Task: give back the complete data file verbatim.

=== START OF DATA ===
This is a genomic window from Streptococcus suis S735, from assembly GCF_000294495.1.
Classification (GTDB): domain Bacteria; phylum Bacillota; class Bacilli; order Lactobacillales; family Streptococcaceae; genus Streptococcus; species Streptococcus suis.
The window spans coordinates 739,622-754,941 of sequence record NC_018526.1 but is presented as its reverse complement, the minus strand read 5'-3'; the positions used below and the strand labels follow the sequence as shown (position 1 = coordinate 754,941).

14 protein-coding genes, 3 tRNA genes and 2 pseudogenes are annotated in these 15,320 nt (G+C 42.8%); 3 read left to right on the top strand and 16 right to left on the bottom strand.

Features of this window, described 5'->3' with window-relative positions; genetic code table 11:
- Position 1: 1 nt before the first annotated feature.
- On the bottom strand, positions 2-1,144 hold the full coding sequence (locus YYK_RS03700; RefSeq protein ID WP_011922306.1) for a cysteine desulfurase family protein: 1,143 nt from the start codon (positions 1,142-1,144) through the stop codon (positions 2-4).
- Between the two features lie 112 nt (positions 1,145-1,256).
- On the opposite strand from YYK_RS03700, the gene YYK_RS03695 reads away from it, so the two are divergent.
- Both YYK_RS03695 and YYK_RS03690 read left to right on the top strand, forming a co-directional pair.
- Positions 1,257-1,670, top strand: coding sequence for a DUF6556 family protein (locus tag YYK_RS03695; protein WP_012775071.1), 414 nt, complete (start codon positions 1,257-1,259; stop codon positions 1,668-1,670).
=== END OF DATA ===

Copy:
This is a genomic window from Streptococcus suis S735, from assembly GCF_000294495.1.
Classification (GTDB): domain Bacteria; phylum Bacillota; class Bacilli; order Lactobacillales; family Streptococcaceae; genus Streptococcus; species Streptococcus suis.
The window spans coordinates 739,622-754,941 of sequence record NC_018526.1 but is presented as its reverse complement, the minus strand read 5'-3'; the positions used below and the strand labels follow the sequence as shown (position 1 = coordinate 754,941).

14 protein-coding genes, 3 tRNA genes and 2 pseudogenes are annotated in these 15,320 nt (G+C 42.8%); 3 read left to right on the top strand and 16 right to left on the bottom strand.

Features of this window, described 5'->3' with window-relative positions; genetic code table 11:
- Position 1: 1 nt before the first annotated feature.
- On the bottom strand, positions 2-1,144 hold the full coding sequence (locus YYK_RS03700; RefSeq protein ID WP_011922306.1) for a cysteine desulfurase family protein: 1,143 nt from the start codon (positions 1,142-1,144) through the stop codon (positions 2-4).
- Between the two features lie 112 nt (positions 1,145-1,256).
- On the opposite strand from YYK_RS03700, the gene YYK_RS03695 reads away from it, so the two are divergent.
- Both YYK_RS03695 and YYK_RS03690 read left to right on the top strand, forming a co-directional pair.
- Positions 1,257-1,670, top strand: coding sequence for a DUF6556 family protein (locus tag YYK_RS03695; protein WP_012775071.1), 414 nt, complete (start codon positions 1,257-1,259; stop codon positions 1,668-1,670).